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-   -   War in Australia (any Oz Politics): the Original (https://www.pprune.org/jet-blast/477678-war-australia-any-oz-politics-original.html)

parabellum 29th May 2014 05:01


I understand he took lessons from Abbott, et. al., when Abbott was in opposition.

and



Shorten saying No and doing what Abbott did when he was in Opposition

The major difference being Abbott was saying "No" to the ALP's remorseless destruction of the Australian economy and Shorten is saying "No" to the LNP government's efforts clear up the mess left behind by the ALP and to rebuild the economy.

Clare Prop 29th May 2014 05:21

Indeed. That's why I mentioned pots and kettles. He isn't very original.

He is also opposing abolishing things that Rudd said they were going to abolish so he is just saying no for the sake of saying no, wheras Abbot, who was a lot better in opposition than his current role IMO, was saying no to things that were going to come to a sticky end that he was going to have to sort out.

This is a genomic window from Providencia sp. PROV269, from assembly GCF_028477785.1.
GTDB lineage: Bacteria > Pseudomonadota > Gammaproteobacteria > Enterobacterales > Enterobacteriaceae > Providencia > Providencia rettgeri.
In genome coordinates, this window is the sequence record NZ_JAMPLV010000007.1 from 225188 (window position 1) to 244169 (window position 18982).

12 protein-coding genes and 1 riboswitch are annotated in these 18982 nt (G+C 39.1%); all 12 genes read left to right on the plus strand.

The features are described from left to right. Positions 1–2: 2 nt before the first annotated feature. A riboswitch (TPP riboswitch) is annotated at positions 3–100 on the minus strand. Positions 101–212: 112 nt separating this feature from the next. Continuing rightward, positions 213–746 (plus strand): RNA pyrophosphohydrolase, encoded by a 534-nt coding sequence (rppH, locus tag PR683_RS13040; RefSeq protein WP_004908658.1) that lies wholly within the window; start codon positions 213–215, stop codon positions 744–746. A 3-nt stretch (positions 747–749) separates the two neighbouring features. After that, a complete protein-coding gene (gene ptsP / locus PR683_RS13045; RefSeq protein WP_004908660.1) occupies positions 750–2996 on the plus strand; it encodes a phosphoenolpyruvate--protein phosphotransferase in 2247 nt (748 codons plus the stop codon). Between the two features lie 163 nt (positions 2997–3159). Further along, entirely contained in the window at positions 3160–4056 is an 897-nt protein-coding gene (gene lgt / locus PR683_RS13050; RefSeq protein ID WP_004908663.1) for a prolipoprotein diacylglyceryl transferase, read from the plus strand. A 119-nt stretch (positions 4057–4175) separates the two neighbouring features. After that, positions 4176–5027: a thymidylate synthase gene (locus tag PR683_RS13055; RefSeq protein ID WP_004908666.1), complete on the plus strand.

rh200 29th May 2014 05:52

The old saying that there is only two things certain in this world should be modified to ,"death,Taxes and politicians being predictable.

I have no surprise or disgust at any of it, because its predictable, hence vote for the party you think will do the best for long term stability.

Hempy 29th May 2014 06:05


Originally Posted by rh200 (Post 8497707)
hence vote for the party you think will do the best for long term stability.

You didn't take your original premise far enough I reckon. What do you do when none of the parties seemingly give a flying fcuk about 'long term stability'?

Politics in Aus is a bloody popularity contest. No one looks past the next election, let alone anything like say a 'long range plan'. These days are all about KEEPING power, not the best way to use it. Predictable.

david1300 29th May 2014 06:31


Originally Posted by Hempy (Post 8497714)
...Politics in Aus is a bloody popularity contest. No one looks past the next election, let alone anything like say a 'long range plan'. These days are all about KEEPING power, not the best way to use it. Predictable.

As long as we have 3-year election terms with teh government of the day able to call an election whenever it pleases it will be about popularity. As a politician they need to be as popular as they can every day/week/month just in case an election looms. Bugger policy, long-term planning, national interest, etc. Really, we get what we deserve while we accept the status quo.